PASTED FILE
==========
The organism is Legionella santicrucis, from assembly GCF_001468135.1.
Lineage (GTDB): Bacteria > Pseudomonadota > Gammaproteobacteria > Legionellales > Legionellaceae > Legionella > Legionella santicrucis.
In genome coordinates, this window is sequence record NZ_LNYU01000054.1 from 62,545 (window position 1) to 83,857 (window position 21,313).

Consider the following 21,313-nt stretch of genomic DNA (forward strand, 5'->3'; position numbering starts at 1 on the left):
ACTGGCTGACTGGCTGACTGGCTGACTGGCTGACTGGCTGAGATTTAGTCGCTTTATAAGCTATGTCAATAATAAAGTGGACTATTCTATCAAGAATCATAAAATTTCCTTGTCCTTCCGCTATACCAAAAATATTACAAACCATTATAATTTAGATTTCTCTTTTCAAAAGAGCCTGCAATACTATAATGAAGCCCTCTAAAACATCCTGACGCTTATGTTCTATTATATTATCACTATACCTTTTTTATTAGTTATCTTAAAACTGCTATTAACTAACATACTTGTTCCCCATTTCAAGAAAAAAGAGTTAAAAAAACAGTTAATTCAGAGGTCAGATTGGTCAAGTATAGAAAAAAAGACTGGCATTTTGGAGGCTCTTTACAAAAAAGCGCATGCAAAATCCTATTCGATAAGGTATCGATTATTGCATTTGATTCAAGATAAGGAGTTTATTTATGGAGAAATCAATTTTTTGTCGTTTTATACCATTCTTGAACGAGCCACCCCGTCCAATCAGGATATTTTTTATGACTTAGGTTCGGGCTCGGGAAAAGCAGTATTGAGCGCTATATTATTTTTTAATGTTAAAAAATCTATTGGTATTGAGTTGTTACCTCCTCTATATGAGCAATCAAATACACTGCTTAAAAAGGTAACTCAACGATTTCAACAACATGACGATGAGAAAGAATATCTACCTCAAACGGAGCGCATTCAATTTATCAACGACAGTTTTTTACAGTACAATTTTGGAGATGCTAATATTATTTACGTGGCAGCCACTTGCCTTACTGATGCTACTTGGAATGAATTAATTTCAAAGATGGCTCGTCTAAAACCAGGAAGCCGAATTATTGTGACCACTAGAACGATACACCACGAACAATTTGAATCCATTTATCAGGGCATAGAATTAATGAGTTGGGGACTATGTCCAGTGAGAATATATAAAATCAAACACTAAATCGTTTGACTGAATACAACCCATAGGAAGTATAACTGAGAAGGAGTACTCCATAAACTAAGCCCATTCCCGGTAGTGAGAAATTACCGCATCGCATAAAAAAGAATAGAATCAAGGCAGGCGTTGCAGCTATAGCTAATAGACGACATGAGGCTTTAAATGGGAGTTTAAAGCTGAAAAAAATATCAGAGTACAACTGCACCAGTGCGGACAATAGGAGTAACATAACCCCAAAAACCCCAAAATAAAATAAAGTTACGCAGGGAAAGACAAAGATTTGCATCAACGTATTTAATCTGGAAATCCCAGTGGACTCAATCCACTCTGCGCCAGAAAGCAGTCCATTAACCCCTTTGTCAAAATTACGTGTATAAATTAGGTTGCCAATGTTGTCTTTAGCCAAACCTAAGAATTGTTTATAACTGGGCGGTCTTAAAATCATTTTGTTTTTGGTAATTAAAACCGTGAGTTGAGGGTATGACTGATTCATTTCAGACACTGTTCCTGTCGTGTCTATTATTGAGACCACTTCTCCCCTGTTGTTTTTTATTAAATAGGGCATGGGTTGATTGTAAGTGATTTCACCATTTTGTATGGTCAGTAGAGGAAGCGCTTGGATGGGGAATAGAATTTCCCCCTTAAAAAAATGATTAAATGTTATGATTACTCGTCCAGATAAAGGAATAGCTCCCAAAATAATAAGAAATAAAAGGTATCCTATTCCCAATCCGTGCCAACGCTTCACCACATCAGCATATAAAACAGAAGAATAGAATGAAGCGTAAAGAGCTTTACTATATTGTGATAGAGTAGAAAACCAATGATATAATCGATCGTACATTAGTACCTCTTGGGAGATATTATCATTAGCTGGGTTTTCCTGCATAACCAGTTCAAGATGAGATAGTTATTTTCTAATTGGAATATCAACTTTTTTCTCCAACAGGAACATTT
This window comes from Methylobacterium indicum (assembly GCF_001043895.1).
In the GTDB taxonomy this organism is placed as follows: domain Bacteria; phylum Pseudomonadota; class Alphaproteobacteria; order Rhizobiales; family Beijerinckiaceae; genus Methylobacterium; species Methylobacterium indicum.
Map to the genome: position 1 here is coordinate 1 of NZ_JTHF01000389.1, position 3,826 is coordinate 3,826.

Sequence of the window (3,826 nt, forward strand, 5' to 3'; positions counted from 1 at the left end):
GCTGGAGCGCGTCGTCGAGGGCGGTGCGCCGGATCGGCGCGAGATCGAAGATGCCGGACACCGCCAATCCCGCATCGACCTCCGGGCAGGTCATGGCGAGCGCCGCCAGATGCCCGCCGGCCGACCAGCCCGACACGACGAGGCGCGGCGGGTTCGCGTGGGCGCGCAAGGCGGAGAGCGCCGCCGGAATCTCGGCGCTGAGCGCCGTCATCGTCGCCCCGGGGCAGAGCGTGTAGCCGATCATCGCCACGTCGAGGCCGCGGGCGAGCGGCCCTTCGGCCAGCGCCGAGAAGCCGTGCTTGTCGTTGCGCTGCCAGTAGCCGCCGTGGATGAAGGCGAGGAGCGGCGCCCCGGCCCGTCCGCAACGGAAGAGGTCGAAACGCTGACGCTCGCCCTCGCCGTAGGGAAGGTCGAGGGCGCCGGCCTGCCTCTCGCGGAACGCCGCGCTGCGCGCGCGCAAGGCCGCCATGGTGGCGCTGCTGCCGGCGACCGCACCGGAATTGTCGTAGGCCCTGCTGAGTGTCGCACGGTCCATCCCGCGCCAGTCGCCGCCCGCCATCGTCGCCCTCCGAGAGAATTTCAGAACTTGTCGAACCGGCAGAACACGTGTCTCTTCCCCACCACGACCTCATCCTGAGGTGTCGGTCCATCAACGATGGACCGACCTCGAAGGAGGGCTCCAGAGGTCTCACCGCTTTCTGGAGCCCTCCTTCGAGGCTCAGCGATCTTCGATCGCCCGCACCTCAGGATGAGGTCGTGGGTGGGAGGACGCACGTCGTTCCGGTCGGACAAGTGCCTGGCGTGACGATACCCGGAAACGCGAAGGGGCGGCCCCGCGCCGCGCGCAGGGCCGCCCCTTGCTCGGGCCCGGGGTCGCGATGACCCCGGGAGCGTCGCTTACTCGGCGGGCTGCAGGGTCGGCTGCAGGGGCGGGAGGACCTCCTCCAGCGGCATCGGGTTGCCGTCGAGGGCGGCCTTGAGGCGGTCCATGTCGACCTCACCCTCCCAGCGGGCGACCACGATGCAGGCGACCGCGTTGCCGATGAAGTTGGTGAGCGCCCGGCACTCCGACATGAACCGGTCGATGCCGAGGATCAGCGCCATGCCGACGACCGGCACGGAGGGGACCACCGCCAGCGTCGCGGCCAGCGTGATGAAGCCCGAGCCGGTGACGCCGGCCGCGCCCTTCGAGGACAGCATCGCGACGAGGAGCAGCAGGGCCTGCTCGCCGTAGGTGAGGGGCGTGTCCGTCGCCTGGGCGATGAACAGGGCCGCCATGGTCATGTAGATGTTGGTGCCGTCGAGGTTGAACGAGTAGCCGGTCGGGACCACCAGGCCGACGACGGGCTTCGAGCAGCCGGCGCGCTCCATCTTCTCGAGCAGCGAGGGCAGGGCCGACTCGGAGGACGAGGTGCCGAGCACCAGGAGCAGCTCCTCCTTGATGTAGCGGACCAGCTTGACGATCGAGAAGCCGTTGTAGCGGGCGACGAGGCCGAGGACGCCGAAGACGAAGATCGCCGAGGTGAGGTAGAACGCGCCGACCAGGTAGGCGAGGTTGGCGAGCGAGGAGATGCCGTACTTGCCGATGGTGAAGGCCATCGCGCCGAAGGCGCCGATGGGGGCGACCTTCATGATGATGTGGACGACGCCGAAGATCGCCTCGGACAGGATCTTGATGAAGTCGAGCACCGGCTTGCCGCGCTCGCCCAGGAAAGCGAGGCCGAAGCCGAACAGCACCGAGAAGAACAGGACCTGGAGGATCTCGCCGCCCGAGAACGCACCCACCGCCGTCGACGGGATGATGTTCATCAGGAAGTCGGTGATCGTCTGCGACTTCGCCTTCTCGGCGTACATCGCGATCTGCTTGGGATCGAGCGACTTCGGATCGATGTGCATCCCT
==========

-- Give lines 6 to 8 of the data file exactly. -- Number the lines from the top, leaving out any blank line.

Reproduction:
This window comes from Methylobacterium indicum (assembly GCF_001043895.1).
In the GTDB taxonomy this organism is placed as follows: domain Bacteria; phylum Pseudomonadota; class Alphaproteobacteria; order Rhizobiales; family Beijerinckiaceae; genus Methylobacterium; species Methylobacterium indicum.
Map to the genome: position 1 here is coordinate 1 of NZ_JTHF01000389.1, position 3,826 is coordinate 3,826.